The Royal Navy invented the fast motor torpedo boat during the First World War, and used it and other small coastal craft to great effect during the Second. This book tells the dramatic story of British coastal forces, both offensive and defensive, in both World Wars and beyond. In the Second World War British coastal forces fought a desperate battle to control the narrow seas, particularly the Channel and the North Sea, and took the war to the coasts of German-occupied Europe, fighting where larger warships could not be risked.
They also made a significant contribution to victory in the Mediterranean, but it was primarily warfare in home waters that shaped wartime British Coastal Forces and left lessons for postwar development. In this book, Norman Friedman uniquely connects the technical story of the coastal craft and their weapons and other innovations with the way they fought. In both world wars much of the technology was at the edge of what was feasible at the time.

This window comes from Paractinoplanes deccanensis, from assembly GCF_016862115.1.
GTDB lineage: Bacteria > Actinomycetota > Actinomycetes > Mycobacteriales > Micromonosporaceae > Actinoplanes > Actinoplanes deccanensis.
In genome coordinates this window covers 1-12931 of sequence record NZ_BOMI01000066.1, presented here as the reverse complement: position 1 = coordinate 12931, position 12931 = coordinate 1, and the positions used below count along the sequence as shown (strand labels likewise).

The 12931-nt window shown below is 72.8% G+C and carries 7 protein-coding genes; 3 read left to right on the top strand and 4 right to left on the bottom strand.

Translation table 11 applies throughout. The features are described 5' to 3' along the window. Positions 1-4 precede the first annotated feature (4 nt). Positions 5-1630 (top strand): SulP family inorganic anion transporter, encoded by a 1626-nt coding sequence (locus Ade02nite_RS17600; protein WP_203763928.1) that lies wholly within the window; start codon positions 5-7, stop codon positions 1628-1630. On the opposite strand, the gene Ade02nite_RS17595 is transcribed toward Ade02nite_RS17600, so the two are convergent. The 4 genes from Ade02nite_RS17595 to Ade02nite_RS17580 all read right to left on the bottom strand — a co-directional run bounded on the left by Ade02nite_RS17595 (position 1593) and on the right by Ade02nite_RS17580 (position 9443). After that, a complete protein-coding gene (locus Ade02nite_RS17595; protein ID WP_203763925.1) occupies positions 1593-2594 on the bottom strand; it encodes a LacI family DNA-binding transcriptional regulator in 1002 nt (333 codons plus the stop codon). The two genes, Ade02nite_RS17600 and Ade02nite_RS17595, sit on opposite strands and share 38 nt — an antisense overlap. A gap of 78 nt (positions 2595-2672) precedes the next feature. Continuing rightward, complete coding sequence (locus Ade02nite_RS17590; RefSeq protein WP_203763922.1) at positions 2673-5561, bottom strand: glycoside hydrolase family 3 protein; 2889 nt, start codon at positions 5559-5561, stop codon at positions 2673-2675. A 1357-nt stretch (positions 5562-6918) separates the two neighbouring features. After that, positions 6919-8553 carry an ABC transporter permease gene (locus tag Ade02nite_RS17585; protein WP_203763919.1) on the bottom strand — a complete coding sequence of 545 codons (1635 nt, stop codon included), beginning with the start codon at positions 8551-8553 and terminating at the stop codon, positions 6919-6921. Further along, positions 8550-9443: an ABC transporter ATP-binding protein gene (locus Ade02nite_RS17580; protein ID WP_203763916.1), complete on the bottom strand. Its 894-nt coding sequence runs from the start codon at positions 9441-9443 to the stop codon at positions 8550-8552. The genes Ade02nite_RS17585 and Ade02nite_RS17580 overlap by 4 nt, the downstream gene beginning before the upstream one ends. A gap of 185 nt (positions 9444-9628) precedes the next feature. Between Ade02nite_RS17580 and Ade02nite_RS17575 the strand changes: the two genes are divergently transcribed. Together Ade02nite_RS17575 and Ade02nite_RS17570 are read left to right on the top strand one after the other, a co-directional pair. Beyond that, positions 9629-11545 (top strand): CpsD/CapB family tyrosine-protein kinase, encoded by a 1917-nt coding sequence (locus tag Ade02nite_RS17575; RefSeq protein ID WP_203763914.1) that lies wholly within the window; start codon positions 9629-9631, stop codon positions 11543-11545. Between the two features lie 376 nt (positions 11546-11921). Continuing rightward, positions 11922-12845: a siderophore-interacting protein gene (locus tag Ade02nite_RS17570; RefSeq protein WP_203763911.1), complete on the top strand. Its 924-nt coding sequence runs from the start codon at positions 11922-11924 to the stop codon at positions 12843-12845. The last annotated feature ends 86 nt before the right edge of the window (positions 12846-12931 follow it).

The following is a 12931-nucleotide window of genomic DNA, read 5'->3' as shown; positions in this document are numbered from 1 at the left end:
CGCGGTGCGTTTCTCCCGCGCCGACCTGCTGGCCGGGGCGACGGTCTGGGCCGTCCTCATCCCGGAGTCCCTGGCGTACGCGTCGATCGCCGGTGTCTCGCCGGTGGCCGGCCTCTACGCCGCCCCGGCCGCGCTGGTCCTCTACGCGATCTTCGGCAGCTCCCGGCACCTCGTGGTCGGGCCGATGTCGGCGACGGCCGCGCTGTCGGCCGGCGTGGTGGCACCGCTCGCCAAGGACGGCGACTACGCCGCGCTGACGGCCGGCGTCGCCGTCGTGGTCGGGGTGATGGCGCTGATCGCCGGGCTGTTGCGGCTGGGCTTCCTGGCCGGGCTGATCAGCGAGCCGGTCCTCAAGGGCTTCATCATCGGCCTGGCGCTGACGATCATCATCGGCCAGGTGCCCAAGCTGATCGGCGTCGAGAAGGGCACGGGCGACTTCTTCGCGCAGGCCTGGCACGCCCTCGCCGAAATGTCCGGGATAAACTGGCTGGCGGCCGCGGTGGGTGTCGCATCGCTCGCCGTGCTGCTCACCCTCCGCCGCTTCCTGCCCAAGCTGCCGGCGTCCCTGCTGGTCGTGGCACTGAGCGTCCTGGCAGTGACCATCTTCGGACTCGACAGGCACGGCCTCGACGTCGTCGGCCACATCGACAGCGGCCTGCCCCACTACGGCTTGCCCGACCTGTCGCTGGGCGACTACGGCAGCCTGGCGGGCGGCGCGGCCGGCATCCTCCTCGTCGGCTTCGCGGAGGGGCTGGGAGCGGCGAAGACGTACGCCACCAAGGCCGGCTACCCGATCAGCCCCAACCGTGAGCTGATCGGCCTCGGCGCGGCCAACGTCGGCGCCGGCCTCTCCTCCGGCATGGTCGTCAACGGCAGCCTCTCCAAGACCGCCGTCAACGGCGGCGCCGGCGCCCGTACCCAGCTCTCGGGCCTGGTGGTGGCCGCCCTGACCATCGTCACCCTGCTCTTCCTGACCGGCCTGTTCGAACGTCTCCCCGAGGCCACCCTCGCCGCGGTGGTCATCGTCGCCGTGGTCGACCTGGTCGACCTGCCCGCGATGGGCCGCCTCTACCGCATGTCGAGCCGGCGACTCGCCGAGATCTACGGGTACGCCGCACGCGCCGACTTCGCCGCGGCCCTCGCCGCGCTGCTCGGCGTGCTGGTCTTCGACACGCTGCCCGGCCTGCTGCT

Boats incorporated considerable British innovation and also benefited from important US contributions, particularly in supplying high-powered engines during World War II. In contrast with larger warships, British coastal forces craft were essentially shaped by a few builders, and their part in the story is given full credit. They also built a large number of broadly similar craft for air-sea rescue, and for completeness these are described in an appendix.
This fascinating, dramatic story is also relevant to modern naval thinkers concerned with gaining or denying access to hostile shores. The technology has changed but the underlying realities have not. This book includes an extensive account of how coastal forces supported the biggest European example of seizing a defended shore, the Normandy invasion.
That was by far the largest single British coastal forces operation, demanding a wide range of innovations to make it possible. Like other books in this series, this one is based very heavily on contemporary official material, much of which has not been used previously - like the extensive reports of US naval observers, who were allowed wide access to the Royal Navy as early as 1940. Combined with published memoirs, these sources offer a much more complete picture than has previously appeared of how Coastal Forces fought and of the way in which various pressures, both operational and industrial, shaped them.
Author(s): Norman Friedman
First Publishment Date: 28 February 2023